Primary Tuesday: A Day of Infamy for Democracy Reformers that No One Noticed

The political events of Tuesday, September 9, will soon be forgotten—if they ever were noticed in the first place. But those handful of people who have been paying attention to the downward spiral of American democracy, there’s no nice way to say this. It was a disaster, unless you consider losing everywhere somehow a noble gesture.


What happened? On the three frontlines of the modern democracy reform movement, three different strategies failed to win enough votes to achieve their stated goals. In the U.S. Senate, a constitutional amendment proposal to empower Congress to re-regulate campaign contributions and spending not only devolved into the predictable partisan divides, but Senate Democratic leaders couldn’t even keep enough members present, literally a quorum, to keep debating it. A final Senate vote is expected this week, where there is zero chance that it will get two-thirds majority needed to pass.

Examples two and three comes from Tuesday’s primary elections in New York State and New Hampshire. In these states, candidates embracing political anti-corruption banners, both of whom were promoted by different slices of the democracy movement, also lost.

In New Hampshire, conservative Republican Jim Rubens was backed by the Mayday PAC, created by Harvard law professor Larry Lessig, which spent $1.6 million on ads for him. Rubens and another challenger facing ex-Massachusetts Sen. Scott Brown, each received 23 percent. Meanwhile, in New York State, where the Mayday PAC didn’t spend a million, a law professor and anti-corruption expert running for governor, Zephyr Teachout, got 35.5 percent of the vote against incumbent Democratic Governor Andrew Cuomo.

“I will not be your next governor, but the Democrats of this great state have been heard,” she told supporters in a packed New York City nightclub, the Times reported, adding her vote percentage was “the strongest challenge to an incumbent governor since primaries for the office were established in New York in 1970.”

Of all these efforts, Teachout deserves praise for her personal gumption and daring to take on Cuomo, a heavy-handed governor whose moves to sabotage a political reform commission that he created prompted Teachout to challenge his re-election. And like Teachout, Lessig also deserves some praise for going out on a limb to raise millions, pursuing his ideas like a Silicon Valley startup, and seeing where they led.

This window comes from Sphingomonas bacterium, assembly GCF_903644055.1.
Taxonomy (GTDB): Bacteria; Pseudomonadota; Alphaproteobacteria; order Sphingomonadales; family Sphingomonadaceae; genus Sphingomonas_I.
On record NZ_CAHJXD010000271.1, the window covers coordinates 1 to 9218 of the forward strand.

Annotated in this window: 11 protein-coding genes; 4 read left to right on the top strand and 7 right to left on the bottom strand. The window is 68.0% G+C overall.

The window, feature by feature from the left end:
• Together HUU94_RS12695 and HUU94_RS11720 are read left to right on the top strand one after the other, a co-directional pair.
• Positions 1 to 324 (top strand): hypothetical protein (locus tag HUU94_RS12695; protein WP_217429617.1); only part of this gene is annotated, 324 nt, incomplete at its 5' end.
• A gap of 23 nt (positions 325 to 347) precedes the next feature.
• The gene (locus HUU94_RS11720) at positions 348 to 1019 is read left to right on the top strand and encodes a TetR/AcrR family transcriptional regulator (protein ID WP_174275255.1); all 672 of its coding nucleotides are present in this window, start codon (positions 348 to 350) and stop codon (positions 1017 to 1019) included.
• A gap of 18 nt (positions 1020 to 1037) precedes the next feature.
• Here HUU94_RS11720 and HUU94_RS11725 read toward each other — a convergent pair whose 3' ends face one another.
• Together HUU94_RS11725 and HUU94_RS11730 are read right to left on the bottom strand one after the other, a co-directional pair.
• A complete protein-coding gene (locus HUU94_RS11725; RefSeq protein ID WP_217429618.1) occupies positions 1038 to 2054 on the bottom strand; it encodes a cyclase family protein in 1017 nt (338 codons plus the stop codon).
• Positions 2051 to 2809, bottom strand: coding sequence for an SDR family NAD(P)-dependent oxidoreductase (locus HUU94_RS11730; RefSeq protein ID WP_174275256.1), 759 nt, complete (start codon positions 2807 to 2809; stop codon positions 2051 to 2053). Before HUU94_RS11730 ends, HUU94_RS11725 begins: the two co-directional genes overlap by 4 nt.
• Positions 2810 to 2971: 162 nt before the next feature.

“There’s no spinning this,” he blogged early Wednesday. “We tried something that others said couldn’t be done. So far, the evidence supports their theory. We went big in New Hampshire. Going big increased the salience of the issue among the citizens of New Hampshire. But among the 7% of New Hampshire who voted in the Republican Primary, another issue was even more salient: who could beat the Democrat in November.”

The uncomfortable question here is when are progressives going to win on an issue that they say is so near and dear to their political hearts; and fundamentally tied to the very fabric of American democracy—from the way we conduct elections to lobbying?

“We’re reaching a point where mere mortal individuals who don’t happen to be multimillionaires really want nothing to do with this political business,” said Illinois Democratic Sen. Richard Durbin on the Senate floor. “It has become the hobby of the high rollers.”

These kinds of moral declarations are the bread and butter of progressive democracy reformers—and have been for years. It’s hard not to agree with the obvious, which is American democracy has become, in most instances, a plutocracy.

As Frank Bruni wrote in his Wednesday morning Times column, most Americans really really dislike the Congress. Yet, they’re poised to re-elect as much as 90 percent of them in November. Of course, there are many reasons for that, most of which are inside-ball power plays, like redistricting, which cement the governing class’s grip.

But, meanwhile, back in the ranks of democracy reformers, all that we are left with are sermons that preach to the converted in Congress—while all others leave the room. Or election night speeches that tout great symbolic victories, while the objectionable incumbent returns to his desk the next morning. Why can’t we do better?

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